Human Trafficking: In her own words

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MID-MICHIGAN (WJRT) - (6/20/16) - "I mean this lifestyle. It's heartbreaking."

It's a way of living Jeannie Kennedy never imagined she would become a victim of.

"I had the mindset that it would never happen to me," Kennedy said.

The year was 2006. Just in her early '20s and living in Michigan all of her life, Kennedy wanted to explore her world.

"I was part of Job Corps and part of the end part of your program there, they do a job training. And they had offered me to pick any place that I wanted to go find work, and I chose Las Vegas," Kennedy said.

It didn't take long before trouble found her.

"And the very first day I was there, I was approached. This man pulled up beside me in a very nice car. And he had this beautiful woman in the passenger's seat. They asked me a simple question, 'What are you doing here?' And I said, 'I'm here from Michigan. I'm here to make money.' And so right there, boom. He already had something going off like, 'OK'," Kennedy said.

Offering her a ride, Kennedy says she hopped in his Mercedes-Benz.

"He took me shopping and held my hand and told me I was beautiful and all of these things, these manipulative schemes, you know, to get you comfortable. And so, that night, he said, 'OK, now you have to pay me back. Now you work for me,'" Kennedy said.

As quick as a snap of a finger, Kennedy says she was caught in his devilish world.

"From then on, you know, he never let me go. I was his to be had and there was money to be made and it was his money," Kennedy said.

The next three days were a blur and a nightmare. Kennedy says she jumped from one man to the next, one hotel room after another, hooked on heavy drugs. Kennedy says her pimp demanded she call and report directly to him almost every hour.

"Where I was at, who I was with, how much money I had. It's no joke to them. It's no game. You are not a person, you are income. You are money. You are a possession," Kennedy said.

As the drugs wore off, she desperately called her friend in Michigan.

"I called her and I'm sobbing, like, 'Help. I need help.' And I remember her saying, 'I can't understand you. You've got to calm down.' All I knew was that I was in a hotel off the highway. I didn't even know the name of the hotel. But somehow, she put two and two and they figured out where I was based on just the information I gave them. And just as my ride came to pick me up to take me to the airport, he was ringing the phone. Which meant he was at the room I was suppose to be at, for him to collect his money," Kennedy said.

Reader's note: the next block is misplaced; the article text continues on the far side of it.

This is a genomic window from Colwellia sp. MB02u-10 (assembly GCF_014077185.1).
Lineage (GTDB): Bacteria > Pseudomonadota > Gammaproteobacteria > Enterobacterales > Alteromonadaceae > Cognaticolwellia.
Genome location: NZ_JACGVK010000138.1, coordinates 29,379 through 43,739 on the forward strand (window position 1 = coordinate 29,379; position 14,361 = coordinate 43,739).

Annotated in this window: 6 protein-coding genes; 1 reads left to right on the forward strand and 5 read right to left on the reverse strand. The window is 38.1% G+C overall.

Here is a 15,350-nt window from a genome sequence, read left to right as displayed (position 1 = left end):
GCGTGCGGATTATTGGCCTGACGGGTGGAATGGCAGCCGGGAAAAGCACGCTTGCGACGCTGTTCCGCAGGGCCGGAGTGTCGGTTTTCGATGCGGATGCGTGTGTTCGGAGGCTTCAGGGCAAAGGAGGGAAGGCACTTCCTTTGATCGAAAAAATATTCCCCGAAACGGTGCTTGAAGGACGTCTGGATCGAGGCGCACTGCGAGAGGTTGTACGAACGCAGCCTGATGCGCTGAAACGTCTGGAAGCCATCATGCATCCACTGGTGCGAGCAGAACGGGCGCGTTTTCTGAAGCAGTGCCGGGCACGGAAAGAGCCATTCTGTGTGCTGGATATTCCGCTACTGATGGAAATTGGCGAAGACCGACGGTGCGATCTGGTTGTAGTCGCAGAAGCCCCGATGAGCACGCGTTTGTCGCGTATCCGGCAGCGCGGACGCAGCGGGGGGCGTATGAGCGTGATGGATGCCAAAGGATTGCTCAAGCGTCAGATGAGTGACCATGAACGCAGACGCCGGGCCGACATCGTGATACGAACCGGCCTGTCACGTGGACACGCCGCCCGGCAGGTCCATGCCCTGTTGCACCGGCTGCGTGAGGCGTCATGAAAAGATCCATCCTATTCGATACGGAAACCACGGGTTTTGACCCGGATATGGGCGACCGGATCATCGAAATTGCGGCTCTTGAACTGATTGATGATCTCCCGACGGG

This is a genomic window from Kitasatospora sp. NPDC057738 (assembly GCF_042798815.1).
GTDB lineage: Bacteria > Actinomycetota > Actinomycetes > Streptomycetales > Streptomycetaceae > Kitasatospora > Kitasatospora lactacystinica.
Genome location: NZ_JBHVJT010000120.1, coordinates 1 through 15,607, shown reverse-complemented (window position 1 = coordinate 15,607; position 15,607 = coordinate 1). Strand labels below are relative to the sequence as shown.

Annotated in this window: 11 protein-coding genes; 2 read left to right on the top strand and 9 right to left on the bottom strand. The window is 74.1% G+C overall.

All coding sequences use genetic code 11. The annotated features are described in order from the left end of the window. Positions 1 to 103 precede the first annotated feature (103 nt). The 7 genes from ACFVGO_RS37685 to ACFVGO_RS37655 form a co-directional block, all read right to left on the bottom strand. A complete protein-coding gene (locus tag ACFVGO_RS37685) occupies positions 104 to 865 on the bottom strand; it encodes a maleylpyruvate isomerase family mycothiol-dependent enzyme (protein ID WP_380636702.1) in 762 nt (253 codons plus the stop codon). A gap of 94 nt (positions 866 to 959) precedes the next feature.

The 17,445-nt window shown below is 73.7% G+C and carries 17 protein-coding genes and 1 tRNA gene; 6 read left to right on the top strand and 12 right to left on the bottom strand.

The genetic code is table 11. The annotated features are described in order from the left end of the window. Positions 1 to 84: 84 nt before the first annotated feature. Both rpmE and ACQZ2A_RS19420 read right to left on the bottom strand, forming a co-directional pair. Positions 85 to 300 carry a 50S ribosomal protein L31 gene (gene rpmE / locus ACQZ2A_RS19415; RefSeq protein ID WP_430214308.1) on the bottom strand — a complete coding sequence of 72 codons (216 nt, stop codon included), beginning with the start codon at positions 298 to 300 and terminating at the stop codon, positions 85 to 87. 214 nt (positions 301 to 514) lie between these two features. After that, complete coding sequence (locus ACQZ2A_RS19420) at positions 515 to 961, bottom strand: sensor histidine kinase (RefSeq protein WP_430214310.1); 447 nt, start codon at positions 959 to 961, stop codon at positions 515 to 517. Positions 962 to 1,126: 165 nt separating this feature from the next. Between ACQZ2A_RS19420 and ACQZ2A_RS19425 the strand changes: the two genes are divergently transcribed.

She is one of the lucky ones. According to the U.S. Department of Justice, Human Trafficking is a $32 billion industry worldwide. In our country, between 100,000 and 300,000 children are at risk of sexual exploitation. The average age is between 11 and 14 years old.

"It doesn't have to be in Bangladesh or Bangkok, or somewhere in Asia. It's happening here. In our own backyard. Every single day," said Genesee County Sheriff Robert Pickell.

Pickell says they have seen cases up and down busy highways, like I-75 and I-69.

"Any time you have a hotel or a motel near an interstate or a main thoroughfare, you're going to have human trafficking," Pickell said.

However, finding the resources for fighting these heinous crimes, Pickell says, is difficult.

"If I had the manpower, if the Flint police had the manpower, we could work these cases every day," Pickell said.

There are good people out there, like Pastor Christina Tipton, who is part of the Genesee County Human Trafficking Task Force.

"We attend fairs and church and community events. Wherever we can get a group of people, to bring education and also materials. I'm looking for runaways, throwaways, kids that are displaced, homeless. Whatever that looks like, because that leaves them vulnerable to traffickers," Tipton said.

Tipton also helps victims heal. Tipton says they are often branded with markings by their pimps, leaving them with physical reminders.

"The identification is property. When she is wearing a brand, a name, a tattoo, a certain little something right here. It's really saying to other pimps, 'She's owned,'" Tipton said.

After going through therapy, Tipton typically recommends victims go to Snake and Dagger Tattoo Company. The drill and ink covers up the scars on their bodies, using art as the final stage on the road to recovery.

"You see them choke up and tear up, and they say, 'Thank You,' and I don't think that we get to see the full impact, but we can only imagine," said Chris Johnson, artist and owner of Snake & Dagger Tattoo Company.

Kennedy now travels across the state, sharing her story and helping women who remained scarred by their memories.

"After I spoke at U of M, a pregnant one approached me and she was pregnant by her pimp. And she just came up to me afterwards and said, 'Thank you,' you know, 'Thank you for being the voice out here. And you inspire me to tell my story.' And that's what this is about. Don't hold this in, what happened to you. 'Cause there's millions of us out here, still going through it. They need you to talk about it," Kennedy said.

We asked Kennedy if she worried that by speaking out, the man who did this to her will come looking for her. She says not at all. She wants to continue telling her story, no matter what.

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